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Why Tech and Medicine Coincide
#1
Hello everybody, my name is [like I’d tell you], but you can call me Legend.  I am certified in First Aid, I will soon be certified in Automated External Defibrillator [AED] use, and Cardio-Pulmonary Resuscitation (CPR), although I already know how to use and do these things, respectively.  I will be managing the medical forums here on RedSec, and I thought this would be a good introductory article.

Some of you may be thinking, “Legend, what does medical and cyber stuff have to do with any of the other subjects?”  The answer is, EVERYTHING!  Without cybersecurity, programming, and advancements in technology, medicine would not have progressed much past the 1800’s.  I will be focusing on a major one, the need the medical field has for cybersecurity.

When I first began Sports Medicine as a Sophomore in high school, there was a paper everybody had to sign.  It was a contract saying we would not inform anyone outside of immediate family or otherwise necessary persons of the medical condition of his/her/their loved one, and that if we did so there would be major consequences to deal with (as in federal government consequences).  This is all a result of the Health Insurance Portability and Accountability Act of 1996, a.k.a. HIPAA.  Since those are some big words and I find them too complicated to remember, I tend to just think “Health Information and Patient Privacy,” because that pretty much sums it up.  Health information’s and the privacy of patients is the reason HIPAA came into place, and everyone in the medical field must know and abide by it, from the lowliest CNA to the Director of Medicine at the freaking Mayo Clinic.  I had an instance where a cheerleader had an extremely minor injury (as in a tiny blister that had popped during JROTC Physical Training) when I first started, and since I knew her boyfriend, I made the newcomer mistake of asking him if she had said anything about it.  He said no and got into a big panic, but I couldn’t tell him what had happened because of HIPAA until the cheerleader gave me permission.  Now, this is a dramatic way to explain what HIPAA entails, but it can pretty much sum up what can happen and can be changed and remain the same.  A football player gets a minor concussion and his friends want the Athletic Trainer/Sports Med Aide to tell them about it, but because of HIPAA, nothing can be said without patient permission.  The President gets a brain tumor and Congress wants to know where he’s been, but POTUS’ doctors can’t say anything without permission from the President or next of kin (if the person is unable to give permission to share medical information, the next of kin, such as a spouse, parent, or attorney if necessary).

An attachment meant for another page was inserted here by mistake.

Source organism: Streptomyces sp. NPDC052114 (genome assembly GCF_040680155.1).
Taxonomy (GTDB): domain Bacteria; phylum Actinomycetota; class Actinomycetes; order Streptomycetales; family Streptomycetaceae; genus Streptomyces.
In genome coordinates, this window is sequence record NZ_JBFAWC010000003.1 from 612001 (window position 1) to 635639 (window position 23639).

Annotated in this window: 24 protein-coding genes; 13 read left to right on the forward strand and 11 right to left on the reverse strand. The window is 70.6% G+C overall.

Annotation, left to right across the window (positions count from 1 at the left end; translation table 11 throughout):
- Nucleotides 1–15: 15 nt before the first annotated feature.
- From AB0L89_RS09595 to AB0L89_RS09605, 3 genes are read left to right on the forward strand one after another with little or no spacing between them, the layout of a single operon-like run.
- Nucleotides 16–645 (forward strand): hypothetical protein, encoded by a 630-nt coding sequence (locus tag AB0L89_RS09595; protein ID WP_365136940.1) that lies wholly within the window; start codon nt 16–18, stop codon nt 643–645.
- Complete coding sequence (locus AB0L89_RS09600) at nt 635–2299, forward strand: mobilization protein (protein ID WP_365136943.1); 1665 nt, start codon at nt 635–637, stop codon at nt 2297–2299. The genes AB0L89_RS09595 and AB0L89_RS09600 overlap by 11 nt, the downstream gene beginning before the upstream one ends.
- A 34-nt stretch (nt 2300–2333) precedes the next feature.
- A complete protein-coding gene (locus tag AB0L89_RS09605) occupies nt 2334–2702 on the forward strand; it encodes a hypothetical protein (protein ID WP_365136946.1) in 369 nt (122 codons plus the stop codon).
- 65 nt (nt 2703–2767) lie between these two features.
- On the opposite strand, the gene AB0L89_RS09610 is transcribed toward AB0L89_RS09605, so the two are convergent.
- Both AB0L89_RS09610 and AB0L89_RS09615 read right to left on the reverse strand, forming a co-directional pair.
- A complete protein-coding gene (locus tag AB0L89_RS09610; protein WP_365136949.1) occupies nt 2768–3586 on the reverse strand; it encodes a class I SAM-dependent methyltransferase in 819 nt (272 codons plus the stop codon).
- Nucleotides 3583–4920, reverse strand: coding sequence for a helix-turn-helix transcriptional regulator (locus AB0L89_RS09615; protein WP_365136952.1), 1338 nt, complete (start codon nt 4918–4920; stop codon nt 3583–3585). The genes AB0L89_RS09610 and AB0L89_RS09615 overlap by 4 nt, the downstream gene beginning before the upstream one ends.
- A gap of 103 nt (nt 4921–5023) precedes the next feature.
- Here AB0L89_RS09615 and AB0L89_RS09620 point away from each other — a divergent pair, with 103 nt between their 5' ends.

This is major in the health field and connects technology to medicine in the most significant way.  Companies, hospitals, and private practices have many patient records in their systems, and they need the best security teams to protect them.  In December of 2017, Henry Ford Health Systems informed people that a hacker had breached their security and had access to the files of up to 18,470 patients [http://www.modernhealthcare.com/article/.../171209927].  Possibly the most notable cyber attack on hospitals was the surge of WannaCry Ransomware attacks in 2017, which led to the downfall of many hospitals for weeks at a time while the WannaCry virus held patient information hostage unless the person paid hundreds or thousands of dollars in Bitcoin.  Ultimately, the United States and other world leaders blamed the Democratic People’s Republic of Korea [North Korea] for the attack, although the DPRK denied any involvement.

Medical databases hold thousands of patient’s privacy, and it requires skilled cyber-security experts to protect this information from hackers trying to do harm.  If you are planning on entering the CS field, consider working for a hospital or medical insurance company.  You may be helping others from being exposed.

Thanks for reading.
I am Legend
We are Legion
We do not Forgive
We do not Forget
Expect Us
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